The Ocean: Nearly all residents of Rhode Island live about 30 miles from the ocean!

Early Days: Rhode Island was originally known as “The Colony of Rhode Island and the Providence Plantations”, an early settlement. After the American Revolution, the land became known as the State of Rhode Island.


When to Fly The American Flag

July 2, 2015

flgfhis1000025883_-00_betsy-ross-heritage-banner-flag-2-5ftx4ft-cotton-by-valley-forgeAny day is a great day to let your colors soar. However, there are some days that are most notably American flag flyin’ days!

  • All Patriotic Occasions
  • State Holidays
  • New Year’s Day, January 1
  • Martin Luther King Jr. Day, Third Monday In January
  • Inauguration Day, January 20
  • Lincoln’s Birthday, February 12
  • Washington’s Birthday, third Monday in February
  • Easter Sunday (variable)
  • Mother’s Day, second Sunday in May
  • Armed Forces Day, third Saturday in May
  • Peace Officers’ Memorial Day, May 15 (Half Staff)
  • Armed Forces Day, third Saturday in May
  • Memorial Day, the last Monday in May (Half Staff Until Noon)
  • Flag Day, June 14
  • Independence Day, July 4
  • Labor Day, first Monday in September
  • Patriot Day, September 11 (Half Staff)
  • Constitution Day, September 17
  • Columbus Day, second Monday in October
  • Navy Day, October 27
  • Veterans Day, November 11
  • Thanksgiving Day, fourth Thursday in November
  • Pearl Harbor Remembrance Day, December 7 (Half Staff)
  • Christmas Day, December 25
  • And such other days as may be proclaimed by the President of the United States

Did you know that there are customary rules for displaying the American flag?

For instance; The flag should only be flown from sunrise to sunset. When the sun goes down, the flag should too! Unless you have it illuminated, then it’s ok to to have on display 24/7.

Also, you should never fly another flag above the American flag. If you must have another flag up, it has to be to the right of the American flag, and on an equal or lower level. Regardless of how many flags you choose to display, the American flag should alway be hung with the stars in the top left corner!

Those are just a few of the guidelines for flying the American flag. There are quite a few others. I never knew that there were so many stipulations on American patriotism. Did you?


State Flags – New York

June 10, 2015

The second to the last of the original thirteen states is New York. Known as the “Empire State”, New York became the 11th state on July 26, 1788. The state’s flag was not adopted until 1901. On the blue flag displays the state’s coat of arms, featuring Liberty, who symbolizes freedom, and Justice, symbolizing justice before the law. The shield that Liberty and Justice each have a hand on pictures the sun rising against a clear sky behind three mountains. There are two boats sailing on the Hudson River. Above the shield is an eagle sitting atop a globe while underneath is a white ribbon reading the state motto Excelssny35n-indoor_-00_front_new-york-3x5ft-nylon-flag-with-indoor-pole-hem-and-fringe_1ior, meaning “Ever Upward”.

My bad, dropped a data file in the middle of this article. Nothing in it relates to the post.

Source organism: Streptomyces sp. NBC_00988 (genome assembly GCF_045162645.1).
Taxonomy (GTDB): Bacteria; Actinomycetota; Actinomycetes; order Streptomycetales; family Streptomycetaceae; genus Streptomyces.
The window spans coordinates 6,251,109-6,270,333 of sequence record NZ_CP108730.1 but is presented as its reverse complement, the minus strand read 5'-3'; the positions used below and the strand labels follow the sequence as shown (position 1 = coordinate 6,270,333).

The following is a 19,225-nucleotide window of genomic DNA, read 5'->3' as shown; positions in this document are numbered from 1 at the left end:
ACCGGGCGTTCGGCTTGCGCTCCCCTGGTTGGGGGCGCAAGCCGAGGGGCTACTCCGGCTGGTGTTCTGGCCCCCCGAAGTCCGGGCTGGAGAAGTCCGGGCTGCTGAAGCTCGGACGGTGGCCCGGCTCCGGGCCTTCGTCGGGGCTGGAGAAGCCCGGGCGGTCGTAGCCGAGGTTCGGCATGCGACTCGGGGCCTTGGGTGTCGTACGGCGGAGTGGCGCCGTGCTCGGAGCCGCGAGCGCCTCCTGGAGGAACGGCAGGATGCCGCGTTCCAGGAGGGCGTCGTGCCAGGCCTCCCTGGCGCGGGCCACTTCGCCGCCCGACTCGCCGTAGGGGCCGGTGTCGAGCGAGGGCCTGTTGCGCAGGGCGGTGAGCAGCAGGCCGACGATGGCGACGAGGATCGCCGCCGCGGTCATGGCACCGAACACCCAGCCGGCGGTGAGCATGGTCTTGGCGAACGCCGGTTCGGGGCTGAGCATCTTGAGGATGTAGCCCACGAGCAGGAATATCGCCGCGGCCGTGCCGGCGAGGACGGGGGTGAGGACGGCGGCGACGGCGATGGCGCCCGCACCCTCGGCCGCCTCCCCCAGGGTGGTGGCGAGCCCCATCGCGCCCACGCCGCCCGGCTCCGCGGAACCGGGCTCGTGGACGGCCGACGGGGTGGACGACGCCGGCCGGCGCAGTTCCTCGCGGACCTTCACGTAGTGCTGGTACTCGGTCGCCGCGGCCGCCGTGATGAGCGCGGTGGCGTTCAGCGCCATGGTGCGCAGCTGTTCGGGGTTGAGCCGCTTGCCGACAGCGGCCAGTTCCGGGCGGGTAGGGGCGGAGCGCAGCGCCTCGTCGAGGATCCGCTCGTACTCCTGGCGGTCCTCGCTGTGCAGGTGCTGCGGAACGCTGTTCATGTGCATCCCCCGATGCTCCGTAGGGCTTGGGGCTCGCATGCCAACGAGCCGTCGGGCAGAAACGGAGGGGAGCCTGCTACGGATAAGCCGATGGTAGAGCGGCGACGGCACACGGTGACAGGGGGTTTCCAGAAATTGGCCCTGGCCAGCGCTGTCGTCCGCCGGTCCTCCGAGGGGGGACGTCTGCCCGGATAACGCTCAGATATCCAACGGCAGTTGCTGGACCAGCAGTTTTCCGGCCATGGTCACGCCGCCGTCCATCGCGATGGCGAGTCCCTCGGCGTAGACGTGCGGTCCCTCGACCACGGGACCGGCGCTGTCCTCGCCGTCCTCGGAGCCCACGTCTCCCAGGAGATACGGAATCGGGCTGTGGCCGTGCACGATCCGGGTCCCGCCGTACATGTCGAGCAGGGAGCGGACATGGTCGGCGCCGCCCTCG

New York was actually the United States’ first Capital from 1785-1790, where George Washington was inaugurated as the First US President in 1789. The Erie Canal was constructed and opened in 1825, now part of the New York State Canal System.

New York is also well known for having the largest city in the United States, New York City. There are many famous and historic landmarks where millions of people visit every year, The Statue of Liberty being one of them. The Statue of Liberty was a gift from France and was dedicated in New York Harbor on October 28, 1886. The city is nicknamed the Big Apple. (the state’s official fruit is the apple). It is also home to Ellis Island, where more than 12 million immigrants have passed through here between the 1890s and 1954. It is currently part of the Statue of Liberty National Monument.

Size Matters: While it is the third most populous state in the United States, it is the 27th largest state.

Cars: New York was the first state to require license plates on cars!

Coat of Arms: New York’s Coat of Arms was adopted in 1778, before New York even became a state!

1792: The New York Stock Exchange was founded in New York City.

The United States Flag Store offers different sizes, brands, and types of New York flags and decor, check out what we offer here!


Military Widows

May 22, 2015

Tombstones at Arlington National Cemetery, July 2006Memorial Day weekend has become a time for the first barbeques, outdoor pool celebrations, and huge sales at nearly every department store. For those who have lost a loved one in the armed forces, however, Memorial Day can be a difficult time.  And with thousands of young men and women serving in Iraq and Afghanistan, there are, in turn, thousands of young widows and widowers looking for support and resources.